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Helenruth Schuette/Beltrami Master Gardener: The FYI on using the new hardiness zone map

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Using the new hardiness zone map (HZM) is only one aspect of choosing perennials for your garden.

A hardiness zone map provides information to help gardeners determine which herbaceous and woody perennial plants will survive cold temperatures in a certain geographic area. This year, the United States Department of Agriculture released a revised map replacing the 1990 version. The map divides the country into hardiness zones with a 10 degree Fahrenheit difference in average annual minimum temperatures based on data collected in a 30-year period (1976-2005). Zone 1 is the coldest zone (50 below zero to 60 below zero). The zones are further divided into “a and b” with “a” being the colder half of any zone and “b” the warmer.

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The new map is Geographic Information System-based, making it more accurate. It is interactive (by zip code) to improve user experiences, has higher resolution that can show smaller areas of zone delineations. It is designed for web use allowing the user to zoom into a local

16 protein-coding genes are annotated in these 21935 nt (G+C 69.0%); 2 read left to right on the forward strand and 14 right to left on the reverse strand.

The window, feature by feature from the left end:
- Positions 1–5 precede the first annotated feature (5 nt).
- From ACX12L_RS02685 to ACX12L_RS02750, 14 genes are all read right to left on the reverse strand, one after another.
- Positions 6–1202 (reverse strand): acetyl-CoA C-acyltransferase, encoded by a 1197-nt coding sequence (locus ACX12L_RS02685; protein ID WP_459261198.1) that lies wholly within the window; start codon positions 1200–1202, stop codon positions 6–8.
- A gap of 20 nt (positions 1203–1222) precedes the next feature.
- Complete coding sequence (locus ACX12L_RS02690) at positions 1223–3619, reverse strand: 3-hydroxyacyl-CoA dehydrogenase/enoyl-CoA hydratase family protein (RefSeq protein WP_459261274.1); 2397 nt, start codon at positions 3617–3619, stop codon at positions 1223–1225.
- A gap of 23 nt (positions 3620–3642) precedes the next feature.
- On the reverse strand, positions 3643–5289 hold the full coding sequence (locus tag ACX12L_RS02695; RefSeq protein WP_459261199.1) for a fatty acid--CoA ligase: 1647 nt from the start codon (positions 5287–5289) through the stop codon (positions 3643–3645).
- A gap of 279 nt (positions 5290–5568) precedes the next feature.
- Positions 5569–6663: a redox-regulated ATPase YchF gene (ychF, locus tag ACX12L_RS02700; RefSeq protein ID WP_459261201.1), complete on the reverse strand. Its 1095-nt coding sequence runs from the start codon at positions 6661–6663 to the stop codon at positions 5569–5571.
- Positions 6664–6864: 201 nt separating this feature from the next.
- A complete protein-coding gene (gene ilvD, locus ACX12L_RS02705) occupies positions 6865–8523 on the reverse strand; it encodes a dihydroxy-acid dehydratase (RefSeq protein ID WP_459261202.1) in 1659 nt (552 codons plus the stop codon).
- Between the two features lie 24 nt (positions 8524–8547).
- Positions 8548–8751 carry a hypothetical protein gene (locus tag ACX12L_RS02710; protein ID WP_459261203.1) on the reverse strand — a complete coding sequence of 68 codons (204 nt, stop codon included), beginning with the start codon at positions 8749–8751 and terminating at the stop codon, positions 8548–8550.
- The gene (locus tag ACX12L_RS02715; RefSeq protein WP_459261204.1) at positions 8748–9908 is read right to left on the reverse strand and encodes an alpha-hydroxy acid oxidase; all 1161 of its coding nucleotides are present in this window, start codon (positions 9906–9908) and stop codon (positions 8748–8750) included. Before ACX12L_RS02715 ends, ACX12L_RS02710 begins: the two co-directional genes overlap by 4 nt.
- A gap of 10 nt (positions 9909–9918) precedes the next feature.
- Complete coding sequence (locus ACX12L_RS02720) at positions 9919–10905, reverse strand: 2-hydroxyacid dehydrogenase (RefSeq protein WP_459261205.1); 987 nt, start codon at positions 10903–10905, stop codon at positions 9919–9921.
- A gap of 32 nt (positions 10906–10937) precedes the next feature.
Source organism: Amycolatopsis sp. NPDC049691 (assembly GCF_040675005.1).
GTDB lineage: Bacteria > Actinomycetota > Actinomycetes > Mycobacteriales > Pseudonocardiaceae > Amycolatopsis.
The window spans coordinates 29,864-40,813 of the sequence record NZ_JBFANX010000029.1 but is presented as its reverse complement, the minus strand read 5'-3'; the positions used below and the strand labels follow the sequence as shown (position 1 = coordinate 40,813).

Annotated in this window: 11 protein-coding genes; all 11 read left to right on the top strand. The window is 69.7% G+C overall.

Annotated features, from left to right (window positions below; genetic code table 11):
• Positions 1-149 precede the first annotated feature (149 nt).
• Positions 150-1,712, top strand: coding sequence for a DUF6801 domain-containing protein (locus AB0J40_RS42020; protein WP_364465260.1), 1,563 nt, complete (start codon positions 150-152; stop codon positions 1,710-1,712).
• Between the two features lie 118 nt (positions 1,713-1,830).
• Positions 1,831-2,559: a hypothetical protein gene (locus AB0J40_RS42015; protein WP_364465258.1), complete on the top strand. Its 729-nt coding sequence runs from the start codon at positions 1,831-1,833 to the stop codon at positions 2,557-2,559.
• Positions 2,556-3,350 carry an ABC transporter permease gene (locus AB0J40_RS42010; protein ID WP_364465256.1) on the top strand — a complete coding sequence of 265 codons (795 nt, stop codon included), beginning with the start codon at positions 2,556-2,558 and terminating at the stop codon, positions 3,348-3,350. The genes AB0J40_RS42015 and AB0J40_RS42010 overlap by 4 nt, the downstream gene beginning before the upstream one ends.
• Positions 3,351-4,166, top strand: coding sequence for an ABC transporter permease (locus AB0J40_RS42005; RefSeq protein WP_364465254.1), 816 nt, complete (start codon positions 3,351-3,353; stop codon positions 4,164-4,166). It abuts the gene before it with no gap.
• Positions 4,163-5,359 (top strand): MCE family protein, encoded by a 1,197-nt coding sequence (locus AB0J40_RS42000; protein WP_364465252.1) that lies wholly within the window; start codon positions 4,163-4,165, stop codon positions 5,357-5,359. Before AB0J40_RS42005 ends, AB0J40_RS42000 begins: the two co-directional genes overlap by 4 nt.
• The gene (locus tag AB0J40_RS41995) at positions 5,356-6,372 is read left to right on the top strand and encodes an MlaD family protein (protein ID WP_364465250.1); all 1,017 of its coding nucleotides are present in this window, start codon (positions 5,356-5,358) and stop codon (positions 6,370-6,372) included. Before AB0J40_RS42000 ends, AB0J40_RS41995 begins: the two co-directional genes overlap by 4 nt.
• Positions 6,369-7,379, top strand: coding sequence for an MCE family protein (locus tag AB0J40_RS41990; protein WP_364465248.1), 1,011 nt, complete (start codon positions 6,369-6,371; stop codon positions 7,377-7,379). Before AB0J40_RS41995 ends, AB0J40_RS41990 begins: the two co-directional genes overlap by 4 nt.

area to see the higher temperatures of cities that are heat sinks, the lower temperatures on mountain tops and the buffering effects of large bodies of water on temperature.

In general, the updated map shows us what we have all been experiencing in recent history: warmer low temperatures during winters. Some might argue that this winter, however. A shift of one half of a zone was common for much of the country, including most of Minnesota.

The HZM is based on average minimum temperatures and should only be used as a general guide. For instance, this winter we have had lower temperatures, so pick your plants accordingly. Be cautious in your choices, weighing the risk versus the gain as you trial new perennials. HZM is of no help in predicting plant damage or mortality during acclimation and deacclimation.

Every year, starting in late summer, perennial plants go through a multi-month process called acclimation that prepares them for winter survival. In spring, dormant plants go through a reverse process called deacclimation that restores their ability to actively grow during the growing season. Plants can be winter injured or killed by abnormally low temps during the months of acclimation and deacclimation, too.

HZM provides gardeners with one category of plant performance information: winter survival.

Good plant performance is not just about winter survival. If the new HZM persuades you to plant cultivars and species new to you, remember there are other selection criteria to consider as you match a plant to your planting site: soil texture and moisture, soil pH, light exposure, precipitation and possibly the most important is your own availability to give time and energy to the new planting.

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